For those living on the west side of Bloomington, getting food isn’t a problem, but getting healthy food is.
More families in need will be able to have healthy food choices when the Society of St. Vincent de Paul (SSVDP) opens its newly expanded food and clothing pantry.
The pantry is located at the former Corpus Christi Junior High building and will open to the public on April 1.
Holy Trinity Catholic Church has provided a food pantry for the community for almost 50 years, but it joined with SSVDP in the last decade. Together, the organizations have helped students, senior citizens and others in need.
“It was somewhat of a modest operation until a decade ago,” President of SSVDP Holy Trinity Conference Jim Tuite said. “Then we ended up growing quite a bit.”
The pantry will not only provide food, but clothing items as well. They set up the pantry like a clothing store and give patrons the chance to shop for what they need.
“You’ll think you’re walking through Bergner’s,” Tuite said. “So that the merchandise is displayed out on clothing racks. So that is going to be integrated for the first time with the food pantry.”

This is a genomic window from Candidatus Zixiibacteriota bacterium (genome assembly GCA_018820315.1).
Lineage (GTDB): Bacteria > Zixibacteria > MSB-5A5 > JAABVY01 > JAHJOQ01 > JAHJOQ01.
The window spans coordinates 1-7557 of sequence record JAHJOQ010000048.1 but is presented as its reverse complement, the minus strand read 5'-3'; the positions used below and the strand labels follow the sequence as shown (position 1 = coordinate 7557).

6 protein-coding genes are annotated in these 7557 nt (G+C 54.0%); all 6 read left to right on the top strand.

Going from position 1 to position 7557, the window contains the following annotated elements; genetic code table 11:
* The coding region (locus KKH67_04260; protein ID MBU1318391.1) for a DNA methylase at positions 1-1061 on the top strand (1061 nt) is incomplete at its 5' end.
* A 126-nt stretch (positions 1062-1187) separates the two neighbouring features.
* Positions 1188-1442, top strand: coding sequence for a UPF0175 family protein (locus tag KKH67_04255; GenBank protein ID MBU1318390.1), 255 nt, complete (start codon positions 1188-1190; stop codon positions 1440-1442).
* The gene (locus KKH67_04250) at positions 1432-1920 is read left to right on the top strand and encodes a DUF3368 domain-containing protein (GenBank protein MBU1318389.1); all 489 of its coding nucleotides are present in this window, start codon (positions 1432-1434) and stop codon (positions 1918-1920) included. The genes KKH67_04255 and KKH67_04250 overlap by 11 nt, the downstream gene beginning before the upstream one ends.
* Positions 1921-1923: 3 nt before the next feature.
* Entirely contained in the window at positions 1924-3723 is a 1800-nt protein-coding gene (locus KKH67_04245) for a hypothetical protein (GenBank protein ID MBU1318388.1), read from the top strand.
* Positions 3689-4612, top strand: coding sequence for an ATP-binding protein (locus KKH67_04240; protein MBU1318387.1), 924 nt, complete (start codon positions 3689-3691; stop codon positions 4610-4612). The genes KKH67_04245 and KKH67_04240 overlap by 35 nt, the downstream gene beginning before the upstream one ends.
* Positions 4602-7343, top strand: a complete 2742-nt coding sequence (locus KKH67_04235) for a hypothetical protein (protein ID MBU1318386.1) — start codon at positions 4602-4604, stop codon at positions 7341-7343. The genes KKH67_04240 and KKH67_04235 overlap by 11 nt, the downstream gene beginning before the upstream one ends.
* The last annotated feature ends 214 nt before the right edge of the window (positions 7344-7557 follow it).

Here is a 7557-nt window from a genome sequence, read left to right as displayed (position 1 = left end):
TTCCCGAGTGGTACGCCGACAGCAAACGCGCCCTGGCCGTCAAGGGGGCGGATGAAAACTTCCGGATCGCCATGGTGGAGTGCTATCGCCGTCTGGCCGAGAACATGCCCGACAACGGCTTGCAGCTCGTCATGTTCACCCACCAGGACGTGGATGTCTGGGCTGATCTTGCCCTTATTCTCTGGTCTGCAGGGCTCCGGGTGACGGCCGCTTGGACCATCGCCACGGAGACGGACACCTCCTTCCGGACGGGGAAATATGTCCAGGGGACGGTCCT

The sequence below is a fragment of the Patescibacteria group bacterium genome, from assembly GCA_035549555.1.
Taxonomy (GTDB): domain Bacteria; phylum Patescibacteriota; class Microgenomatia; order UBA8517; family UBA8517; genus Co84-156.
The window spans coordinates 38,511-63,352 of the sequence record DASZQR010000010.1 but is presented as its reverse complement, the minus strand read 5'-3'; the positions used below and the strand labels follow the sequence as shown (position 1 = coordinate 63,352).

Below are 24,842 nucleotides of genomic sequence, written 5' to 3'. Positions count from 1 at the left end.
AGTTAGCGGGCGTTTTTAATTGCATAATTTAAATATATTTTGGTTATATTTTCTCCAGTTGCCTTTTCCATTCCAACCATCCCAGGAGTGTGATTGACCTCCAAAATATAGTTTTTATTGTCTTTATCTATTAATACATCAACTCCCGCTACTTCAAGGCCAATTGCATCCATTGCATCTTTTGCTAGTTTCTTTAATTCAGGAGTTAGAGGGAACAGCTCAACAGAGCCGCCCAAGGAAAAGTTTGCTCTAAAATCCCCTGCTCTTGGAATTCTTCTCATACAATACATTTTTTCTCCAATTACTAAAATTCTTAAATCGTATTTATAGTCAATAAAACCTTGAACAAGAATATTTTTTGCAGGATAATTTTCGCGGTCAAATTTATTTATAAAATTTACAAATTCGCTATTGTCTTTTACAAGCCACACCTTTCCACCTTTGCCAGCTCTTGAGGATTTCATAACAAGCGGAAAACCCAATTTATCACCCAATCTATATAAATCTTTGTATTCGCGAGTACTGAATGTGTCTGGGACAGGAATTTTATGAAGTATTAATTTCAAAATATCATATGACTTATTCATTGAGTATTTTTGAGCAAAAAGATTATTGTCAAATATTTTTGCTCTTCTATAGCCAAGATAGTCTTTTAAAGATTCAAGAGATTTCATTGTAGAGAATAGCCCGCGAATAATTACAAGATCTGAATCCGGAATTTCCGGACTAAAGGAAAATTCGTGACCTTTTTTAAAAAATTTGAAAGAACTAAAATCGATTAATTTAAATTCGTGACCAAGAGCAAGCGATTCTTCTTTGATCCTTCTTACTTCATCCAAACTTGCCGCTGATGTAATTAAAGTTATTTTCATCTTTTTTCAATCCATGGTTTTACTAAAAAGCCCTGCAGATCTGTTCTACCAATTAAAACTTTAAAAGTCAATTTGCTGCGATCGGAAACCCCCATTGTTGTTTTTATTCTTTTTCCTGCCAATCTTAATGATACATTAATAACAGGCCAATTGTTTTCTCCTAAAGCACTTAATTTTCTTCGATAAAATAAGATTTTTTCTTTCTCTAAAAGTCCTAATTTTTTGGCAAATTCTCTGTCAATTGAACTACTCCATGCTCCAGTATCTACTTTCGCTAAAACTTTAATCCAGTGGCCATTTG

In previous years that clothing had to be located in a separate building from the food pantry. With the expansion, they can have both resources in the same place. The hours for both facilities will also be expanded.
They primarily serve the west Bloomington area, which is a food desert, according to a report released by the U.S. Department of Agriculture.
According to a press release from the SSVDP, the pantry serves over a thousand families a month. The expansion comes as the amount of people using the pantry’s services increases.
“We’ve grown from about 100, 150 a day,” he said. “We’re up to close to 300 individuals coming through for families of six or eight. We’re typically serving over twelve hundred people a week.”
In addition to providing food and clothing to the community, the pantry also plants a garden full of fresh produce. They grow several thousand pounds of vegetables and are hoping to expand with fruit trees. They also hope to build a garden area for patrons to wait in, instead of standing in the cold or heat.
Moving facilities and keeping products stocked requires hours of volunteer work, and they are always looking for more people. SSVDP reaches out to the university often looking for volunteers.
“One of the major groups that helps us every year is the postal workers,” Tuite said. “They do a canned food drive and we’re one of the primary beneficiaries of that.”